If you're scanning from a reproduction - I was only able to take a photocopy of this newspaper to a scanner - there's little point in keeping the paper texture. This image is scanned in grayscale, with the contrast adjusted upwards in order to provide a smooth, white background, and to get the main parts of the lines pure black. This puts the emphasis squarely on the picture, and, as the lines that make this image up are fairly thick (for an engraving: the smallest are about the width of a line from a ballpoint pen, and are all visible to the naked eye if you look closely), no real loss of detail would come about from such adjustments. This also allows for the image to be printed out without trying to reproduce a paper textrue which the paper it's printed on will have anyway.
This is from an original, and is a different type of engraving - a copperplate engraving instead of a woodblock engraving from a newspaper. In this one, some of the lines are so fine that they're hardly visible to the naked eye (at its original size), the ink is slightly tinted from age, and the paper has a nice feel of oldness to it. Some of the detail in the very delicate fine lines might be lost from too much post-processing, and the ink and paper add to the interest of the piece, so this one is best kept in colour. However, it's somewhat harder to print this one
If in doubt, try it both ways, and then decide which one you like best. Note, though, that you can go from colour to greyscale, but not the other way around, so if scanning something quite rare, colour is probably best.
Half-toned images are used in most modern printing. In them, an array of dots is spaced at even intervals, with the size of the dot determining how dark it is. Unfortunately, half-toning can look awful if you zoom in too far and may create disturbing Moiré artifacts. Consider this image:
In the original, this was made by using engraving for the black lines, followed, as I understand it, by either hand-tinting or several additional plates for each colour. However, this version was clearly scanned from a modern book, and at full-view, all the dots that went into the half-toning are visible.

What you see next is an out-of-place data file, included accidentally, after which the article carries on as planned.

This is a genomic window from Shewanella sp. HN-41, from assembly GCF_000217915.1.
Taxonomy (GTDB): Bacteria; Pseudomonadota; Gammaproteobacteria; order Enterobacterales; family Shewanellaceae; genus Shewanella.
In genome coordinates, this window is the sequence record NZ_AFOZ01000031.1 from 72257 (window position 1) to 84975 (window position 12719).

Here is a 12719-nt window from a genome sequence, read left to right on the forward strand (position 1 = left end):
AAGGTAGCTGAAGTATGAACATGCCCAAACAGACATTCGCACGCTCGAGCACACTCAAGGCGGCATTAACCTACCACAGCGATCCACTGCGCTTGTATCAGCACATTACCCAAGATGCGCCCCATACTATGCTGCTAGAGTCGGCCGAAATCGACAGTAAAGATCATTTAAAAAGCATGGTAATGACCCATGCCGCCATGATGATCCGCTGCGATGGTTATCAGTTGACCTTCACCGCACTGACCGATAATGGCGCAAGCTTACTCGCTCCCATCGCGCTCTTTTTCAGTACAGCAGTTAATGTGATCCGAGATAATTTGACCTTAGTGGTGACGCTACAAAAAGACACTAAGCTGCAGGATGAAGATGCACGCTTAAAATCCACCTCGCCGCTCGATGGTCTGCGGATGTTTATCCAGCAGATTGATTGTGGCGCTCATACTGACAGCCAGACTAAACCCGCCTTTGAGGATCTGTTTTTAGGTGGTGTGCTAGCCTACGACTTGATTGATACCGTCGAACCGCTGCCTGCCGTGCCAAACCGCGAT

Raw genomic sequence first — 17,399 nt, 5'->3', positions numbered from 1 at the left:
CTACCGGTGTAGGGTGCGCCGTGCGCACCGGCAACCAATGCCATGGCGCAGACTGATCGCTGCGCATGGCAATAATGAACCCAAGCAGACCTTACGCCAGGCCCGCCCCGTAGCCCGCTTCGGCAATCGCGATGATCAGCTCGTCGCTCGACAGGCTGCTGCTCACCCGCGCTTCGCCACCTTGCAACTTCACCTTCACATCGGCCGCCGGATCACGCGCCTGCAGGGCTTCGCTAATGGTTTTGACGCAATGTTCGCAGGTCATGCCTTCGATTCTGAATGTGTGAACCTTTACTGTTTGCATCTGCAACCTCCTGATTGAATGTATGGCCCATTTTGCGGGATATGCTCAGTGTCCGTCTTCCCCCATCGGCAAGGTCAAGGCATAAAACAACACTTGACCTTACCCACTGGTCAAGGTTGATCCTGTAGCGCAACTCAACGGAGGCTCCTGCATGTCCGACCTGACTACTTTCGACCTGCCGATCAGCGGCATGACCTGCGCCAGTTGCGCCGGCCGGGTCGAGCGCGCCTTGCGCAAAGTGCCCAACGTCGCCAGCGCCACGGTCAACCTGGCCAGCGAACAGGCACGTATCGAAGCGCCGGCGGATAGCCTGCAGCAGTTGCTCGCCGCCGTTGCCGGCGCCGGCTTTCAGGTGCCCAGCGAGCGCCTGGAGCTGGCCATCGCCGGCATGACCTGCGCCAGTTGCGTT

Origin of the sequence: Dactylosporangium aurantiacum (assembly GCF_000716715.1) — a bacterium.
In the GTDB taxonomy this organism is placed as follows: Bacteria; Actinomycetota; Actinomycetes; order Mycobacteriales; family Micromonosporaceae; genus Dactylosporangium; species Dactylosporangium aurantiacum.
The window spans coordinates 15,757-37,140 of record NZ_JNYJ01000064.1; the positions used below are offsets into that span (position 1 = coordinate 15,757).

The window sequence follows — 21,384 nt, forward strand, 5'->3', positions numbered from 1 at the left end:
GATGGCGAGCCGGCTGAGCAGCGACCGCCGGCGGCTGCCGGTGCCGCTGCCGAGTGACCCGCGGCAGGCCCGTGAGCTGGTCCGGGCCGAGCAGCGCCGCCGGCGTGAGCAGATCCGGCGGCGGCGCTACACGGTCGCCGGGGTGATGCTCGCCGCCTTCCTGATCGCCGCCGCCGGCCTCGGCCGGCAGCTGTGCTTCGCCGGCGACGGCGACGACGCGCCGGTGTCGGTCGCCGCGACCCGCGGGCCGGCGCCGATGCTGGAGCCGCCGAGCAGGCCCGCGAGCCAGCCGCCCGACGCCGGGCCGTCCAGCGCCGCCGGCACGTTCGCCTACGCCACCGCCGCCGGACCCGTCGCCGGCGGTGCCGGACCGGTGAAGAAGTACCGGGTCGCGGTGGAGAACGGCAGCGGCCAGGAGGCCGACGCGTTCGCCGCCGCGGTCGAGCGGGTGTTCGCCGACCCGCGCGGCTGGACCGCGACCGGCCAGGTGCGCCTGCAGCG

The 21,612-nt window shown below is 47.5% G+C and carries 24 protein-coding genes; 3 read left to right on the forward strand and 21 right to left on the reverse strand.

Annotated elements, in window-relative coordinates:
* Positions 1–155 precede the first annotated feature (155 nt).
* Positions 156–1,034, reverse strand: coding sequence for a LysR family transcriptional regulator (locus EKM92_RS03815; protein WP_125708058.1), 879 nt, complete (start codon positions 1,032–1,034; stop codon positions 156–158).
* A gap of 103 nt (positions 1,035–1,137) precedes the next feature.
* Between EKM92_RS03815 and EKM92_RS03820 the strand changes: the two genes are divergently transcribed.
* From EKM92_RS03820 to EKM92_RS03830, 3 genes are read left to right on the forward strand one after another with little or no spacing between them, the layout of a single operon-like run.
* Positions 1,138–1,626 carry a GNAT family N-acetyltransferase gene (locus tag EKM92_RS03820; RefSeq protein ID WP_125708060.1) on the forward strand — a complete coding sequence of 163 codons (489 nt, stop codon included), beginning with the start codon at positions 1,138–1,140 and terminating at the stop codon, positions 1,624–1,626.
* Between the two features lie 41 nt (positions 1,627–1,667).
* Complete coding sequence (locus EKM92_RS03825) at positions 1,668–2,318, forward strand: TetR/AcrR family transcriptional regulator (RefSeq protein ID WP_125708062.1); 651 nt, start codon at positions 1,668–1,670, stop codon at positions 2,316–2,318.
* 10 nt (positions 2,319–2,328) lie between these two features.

If possible, try to go to the original sources. This, of course, isn't always possible, so if your work is half-toned, but is still under a free licence, please do scan it for commons! At least if scanning resolution was high enough, most half-toning can be fixed with a little manipulation afterwards, and, even if the image ends up, by necessity, at a lowish resolution, it's still showing things that would otherwise be unavailable to Wikipedia projects.
"Remove moiré", or "descreen" functions of scanner software make a start towards fixing half-toning. But usually the results are not on par with some of the available descreening software. Those functions may be more destructive to the image and may also prevent better descreening software from removing the remaining half-toning artifacts afterwards.
A half-toned image cannot have more detail than the spacing of the dots that make it up, so if your work is half-toned, it's best to manipulate it in a photo editing program afterwards. For that you want to use an oversampled scan (resolution higher than needed to reproduce the smallest details of the actual image). You may want to use a resolution that makes it possible to distinguish the individual printing dots.
Merging dots with Gaussian blur is straight-forward to do and utilizes functions available in most photo-editing software, though it wastes more detail than necessary. Since you have to actually merge the printing dots half-way into each other until the raster fully disappears you end up with only up to half of the original resolution.
For removing dot patterns in the frequency domain you need specialised software, but you can retain nearly all the detail of the full original resolution this way.
Software is available from Cornell University and Picture elements to automatically fix black and white halftone images, if scanned at 600 dpi.
 Merging dots with Gaussian blur
First (maybe after carefully fixing the white-balance) use the Gaussian blur filter with a radius just big enough to make the dot raster disappear. Now you may want to maximise the contrast and maybe do another tonal correction and other stuff. Then you can scale down the image by factor of the blur radius. Because there are no smaller details left this won't hurt much. You may want to use a resampling technique that retains more sharpness instead of having to sharpen afterwards.
In pure black-and-white half-toned images, however, you may be able to get away with just blurring it a bit, then using the sharpen tool and upping the contrast. You should probably downscale it a bit afterwards, but this can salvage a black and white half-toned image to good effect with practice.
 Removing dot patterns in the frequency domain
You need the FFT Fourier plugin for The GIMP and, on top, you may want the descreen script. The descreen script automates the whole process and makes sure you don't miss anything but the built-in despeckling step may be hard to disable and is pretty destructive. (I had to hack the script, unticking the “despeckle” box didn't disable it.) Also, Also, sometimes it bites too hard and introduces echoes around edges.[b:GIMP/Remove Coherent Noise|here]] for a step-by-step guide on how to manually perform the steps from the descreen script.